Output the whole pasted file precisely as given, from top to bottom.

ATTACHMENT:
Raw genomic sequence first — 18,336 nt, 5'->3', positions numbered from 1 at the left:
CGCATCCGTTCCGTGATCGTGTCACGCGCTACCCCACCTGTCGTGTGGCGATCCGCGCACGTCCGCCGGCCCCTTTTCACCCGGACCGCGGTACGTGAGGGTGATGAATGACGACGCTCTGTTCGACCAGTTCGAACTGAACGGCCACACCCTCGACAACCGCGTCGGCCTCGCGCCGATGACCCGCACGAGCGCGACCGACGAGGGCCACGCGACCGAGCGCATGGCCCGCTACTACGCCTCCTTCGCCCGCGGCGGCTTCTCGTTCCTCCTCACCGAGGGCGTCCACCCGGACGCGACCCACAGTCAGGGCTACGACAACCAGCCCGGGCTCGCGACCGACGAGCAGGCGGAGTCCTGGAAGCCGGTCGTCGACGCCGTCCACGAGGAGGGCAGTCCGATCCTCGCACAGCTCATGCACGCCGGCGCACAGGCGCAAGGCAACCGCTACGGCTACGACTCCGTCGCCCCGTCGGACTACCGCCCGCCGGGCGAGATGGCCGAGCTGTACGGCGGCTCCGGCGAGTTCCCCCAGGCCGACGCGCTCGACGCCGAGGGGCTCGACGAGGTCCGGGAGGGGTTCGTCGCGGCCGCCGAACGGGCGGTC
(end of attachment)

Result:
Raw genomic sequence first — 18,336 nt, 5'->3', positions numbered from 1 at the left:
CGCATCCGTTCCGTGATCGTGTCACGCGCTACCCCACCTGTCGTGTGGCGATCCGCGCACGTCCGCCGGCCCCTTTTCACCCGGACCGCGGTACGTGAGGGTGATGAATGACGACGCTCTGTTCGACCAGTTCGAACTGAACGGCCACACCCTCGACAACCGCGTCGGCCTCGCGCCGATGACCCGCACGAGCGCGACCGACGAGGGCCACGCGACCGAGCGCATGGCCCGCTACTACGCCTCCTTCGCCCGCGGCGGCTTCTCGTTCCTCCTCACCGAGGGCGTCCACCCGGACGCGACCCACAGTCAGGGCTACGACAACCAGCCCGGGCTCGCGACCGACGAGCAGGCGGAGTCCTGGAAGCCGGTCGTCGACGCCGTCCACGAGGAGGGCAGTCCGATCCTCGCACAGCTCATGCACGCCGGCGCACAGGCGCAAGGCAACCGCTACGGCTACGACTCCGTCGCCCCGTCGGACTACCGCCCGCCGGGCGAGATGGCCGAGCTGTACGGCGGCTCCGGCGAGTTCCCCCAGGCCGACGCGCTCGACGCCGAGGGGCTCGACGAGGTCCGGGAGGGGTTCGTCGCGGCCGCCGAACGGGCGGTC